Steam locomotive engineer raised family on St. Mary's Avenue
This house at 3000 St. Mary’s Avenue served as home to the W.L and Zoretta Burbank Pound family for nearly two decades at the beginning of the 20th Century. W.L. Pound was a steam locomotive engineer for the Burlington Route until his death in 1921. Photo taken in the spring of 2023 by Mary Lou Montgomery.
MARY LOU MONTGOMERY
Zoretta Burbank and Albert D. Stowell grew up in Polo, Ogle County, Ill., which is located to the west of Chicago. They each became educators in Ilinois and Iowa, and eventually, they would become neighbors some 235 miles southwest of Polo, in Hannibal, Mo.
By 1910, Zoretta Burbank Pound lived with her husband, William L. Pound, on the northeast corner of St. Mary’s Avenue and Hubbard Street.
The same year, as previously described in this column, Albert D. Stowell and his wife, the former Edna Metter, were making their home home on (now numbered 3115) St. Mary’s Avenue, located west of the Hubbard/St. Mary’s Avenue intersection.
In April 1886, when Miss Burbank was teaching at Rochelle, and A.D. Stowell was superintendent of the Creston, Iowa, schools, Miss Burbank and Mr. Stowell each were mentioned in the same Polo, Ill., newspaper, for returning to their mutual home town on spring break.
Coincidences aside, years later - for a decade - these Illinois natives called Hannibal’s St. Mary’s Avenue home.
Zoretta’s husband, William L. Pound (a steam locomotive engineer), died in September 1920, at the age of 57.
A.D. Stowell died a little more than a year later, in December 1921, at the age of 66.
Born circa 1864 and raised in a large farm family in Richfield County, Minnesota, William L. Pound migrated to Missouri by 1889, when he was in his mid 20s. Taking a job with the Hannibal and St. Joseph Railroad, he was instrumental in moving freight and passengers during the steam railroad’s heyday.
In 1890, he was an engineer for the famed Denver Express.
Zoretta Burbank and William L. Pound were married at noon Tuesday, Sept. 10, 1889, at the home of her parents, Mr. and Mrs. Horace C. Burbank in Polo, Ill. Her father was a shoemaker, a trade he practiced until his death in May 1904.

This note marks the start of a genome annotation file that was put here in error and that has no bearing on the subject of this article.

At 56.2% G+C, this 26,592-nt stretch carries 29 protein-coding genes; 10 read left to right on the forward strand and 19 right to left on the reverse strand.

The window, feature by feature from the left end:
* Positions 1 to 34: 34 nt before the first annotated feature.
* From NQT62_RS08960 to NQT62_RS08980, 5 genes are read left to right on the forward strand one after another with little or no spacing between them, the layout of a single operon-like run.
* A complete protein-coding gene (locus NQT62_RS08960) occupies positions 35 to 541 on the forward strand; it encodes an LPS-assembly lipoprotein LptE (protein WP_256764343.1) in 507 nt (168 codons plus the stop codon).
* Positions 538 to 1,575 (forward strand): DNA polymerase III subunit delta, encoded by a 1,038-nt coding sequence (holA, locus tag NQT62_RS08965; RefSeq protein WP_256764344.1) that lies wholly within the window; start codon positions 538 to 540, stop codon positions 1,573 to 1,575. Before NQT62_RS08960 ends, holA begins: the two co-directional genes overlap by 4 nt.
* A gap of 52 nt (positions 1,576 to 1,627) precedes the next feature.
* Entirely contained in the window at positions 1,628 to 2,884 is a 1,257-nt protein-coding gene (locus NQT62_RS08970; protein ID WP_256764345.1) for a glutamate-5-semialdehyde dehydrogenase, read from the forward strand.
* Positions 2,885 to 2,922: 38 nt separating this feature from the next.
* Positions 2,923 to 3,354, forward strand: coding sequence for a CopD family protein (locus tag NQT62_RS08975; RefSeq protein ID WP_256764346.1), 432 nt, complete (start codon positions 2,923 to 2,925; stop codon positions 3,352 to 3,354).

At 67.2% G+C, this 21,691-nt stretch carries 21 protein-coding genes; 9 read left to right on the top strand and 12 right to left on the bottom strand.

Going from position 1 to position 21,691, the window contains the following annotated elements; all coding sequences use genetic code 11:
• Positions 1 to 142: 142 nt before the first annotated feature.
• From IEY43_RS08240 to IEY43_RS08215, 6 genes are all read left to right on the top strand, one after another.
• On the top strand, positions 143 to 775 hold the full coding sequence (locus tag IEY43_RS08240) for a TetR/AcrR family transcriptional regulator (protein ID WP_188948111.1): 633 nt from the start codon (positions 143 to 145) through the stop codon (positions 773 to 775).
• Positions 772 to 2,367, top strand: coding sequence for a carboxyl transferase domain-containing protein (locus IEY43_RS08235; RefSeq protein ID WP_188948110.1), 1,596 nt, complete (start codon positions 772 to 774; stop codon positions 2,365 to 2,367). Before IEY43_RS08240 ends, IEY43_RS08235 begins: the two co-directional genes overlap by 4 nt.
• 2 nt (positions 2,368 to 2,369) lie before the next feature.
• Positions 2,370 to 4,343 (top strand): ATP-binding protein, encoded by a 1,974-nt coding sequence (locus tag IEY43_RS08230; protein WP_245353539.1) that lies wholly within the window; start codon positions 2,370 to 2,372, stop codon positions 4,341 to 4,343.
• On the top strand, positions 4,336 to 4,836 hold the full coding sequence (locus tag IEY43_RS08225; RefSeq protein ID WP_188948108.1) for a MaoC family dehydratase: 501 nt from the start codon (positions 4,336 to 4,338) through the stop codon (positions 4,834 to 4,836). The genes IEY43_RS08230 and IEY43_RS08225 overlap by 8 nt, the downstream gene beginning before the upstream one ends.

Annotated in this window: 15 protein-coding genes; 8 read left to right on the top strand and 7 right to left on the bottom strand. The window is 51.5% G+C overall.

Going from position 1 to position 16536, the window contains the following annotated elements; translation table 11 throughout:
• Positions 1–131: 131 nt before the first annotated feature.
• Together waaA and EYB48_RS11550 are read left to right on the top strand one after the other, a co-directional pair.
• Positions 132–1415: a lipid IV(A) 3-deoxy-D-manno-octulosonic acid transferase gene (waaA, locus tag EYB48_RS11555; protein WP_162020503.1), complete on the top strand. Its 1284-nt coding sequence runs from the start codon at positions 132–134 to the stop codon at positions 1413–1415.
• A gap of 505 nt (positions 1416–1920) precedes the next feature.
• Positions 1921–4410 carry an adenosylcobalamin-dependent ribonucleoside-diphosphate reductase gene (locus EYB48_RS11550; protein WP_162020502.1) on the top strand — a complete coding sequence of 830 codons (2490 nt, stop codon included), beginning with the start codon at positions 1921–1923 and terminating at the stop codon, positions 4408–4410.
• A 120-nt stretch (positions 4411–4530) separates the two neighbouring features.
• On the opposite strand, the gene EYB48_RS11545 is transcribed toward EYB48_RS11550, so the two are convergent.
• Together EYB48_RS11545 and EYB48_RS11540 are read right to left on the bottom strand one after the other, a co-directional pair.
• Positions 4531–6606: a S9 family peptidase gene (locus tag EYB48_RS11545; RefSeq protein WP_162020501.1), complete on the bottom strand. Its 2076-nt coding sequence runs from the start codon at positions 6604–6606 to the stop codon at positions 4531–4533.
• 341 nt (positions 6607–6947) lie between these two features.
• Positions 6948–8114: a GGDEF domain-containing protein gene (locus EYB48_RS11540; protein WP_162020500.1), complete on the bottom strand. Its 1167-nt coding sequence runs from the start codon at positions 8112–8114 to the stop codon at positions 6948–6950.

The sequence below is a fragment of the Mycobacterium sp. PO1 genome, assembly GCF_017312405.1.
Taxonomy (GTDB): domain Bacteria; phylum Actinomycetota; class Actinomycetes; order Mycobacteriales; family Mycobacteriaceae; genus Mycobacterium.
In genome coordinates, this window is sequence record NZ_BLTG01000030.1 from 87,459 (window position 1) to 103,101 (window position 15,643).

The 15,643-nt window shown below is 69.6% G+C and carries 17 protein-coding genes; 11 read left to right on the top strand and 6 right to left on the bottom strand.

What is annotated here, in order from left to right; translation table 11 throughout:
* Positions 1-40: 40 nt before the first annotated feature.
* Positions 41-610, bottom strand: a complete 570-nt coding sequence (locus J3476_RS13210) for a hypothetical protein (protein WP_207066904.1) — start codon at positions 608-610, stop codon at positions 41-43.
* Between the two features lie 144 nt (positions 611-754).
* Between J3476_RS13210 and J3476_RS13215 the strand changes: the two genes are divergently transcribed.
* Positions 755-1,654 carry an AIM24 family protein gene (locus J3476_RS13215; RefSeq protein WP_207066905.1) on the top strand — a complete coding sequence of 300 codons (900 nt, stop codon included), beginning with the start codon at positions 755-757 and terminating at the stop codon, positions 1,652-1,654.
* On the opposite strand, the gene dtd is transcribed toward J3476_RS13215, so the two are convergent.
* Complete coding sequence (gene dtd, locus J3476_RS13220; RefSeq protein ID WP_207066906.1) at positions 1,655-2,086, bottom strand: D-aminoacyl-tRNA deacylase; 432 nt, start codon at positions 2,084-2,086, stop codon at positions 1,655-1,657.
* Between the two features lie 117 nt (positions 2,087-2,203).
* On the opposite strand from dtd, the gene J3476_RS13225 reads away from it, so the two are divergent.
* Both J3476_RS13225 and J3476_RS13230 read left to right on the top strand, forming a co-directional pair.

The Ogle County Press, published on Sept. 14, 1889, described the couple:
“The bride, well known to our people, is a young lady of culture and refinement, and a teacher of marked ability and success. The groom, an engineer on the Hannibal and St. Joe RR, is an energetic young man who has struck out boldly for himself and is making a successful fight in the battle of life.”
The newly married couple left Polo by train at 4:30 p.m., on the day of their marriage, departing for their new home in Hannibal, Mo.
During the ensuing decade, the Pound family lived at:
1892: 214 S. 10th
1895: 826 Bird
1901: 413 N. Sixth
1903: Corner Hubbard and St. Mary’s
As is the case with most railroaders of the era, Mr. Pound was involved in a tragic accident, this one taking place in August 1891. John Meyers was killed at Oakwood in mid August 1891. The Palmyra Spectator on Aug. 27, 1891, reported that the corner’s jury determined that Myers’ death was due to the negligence of W.L. Pound, the engineer.
Mr. Pound took a month away from his duties with the railroad, at first going to St. Louis with his wife and his wife’s sister, Nellie, to attend the session of the Sovereign Grand Lodge of the IOOF, and then to his home state of Minneapolis, to remain a week or ten days.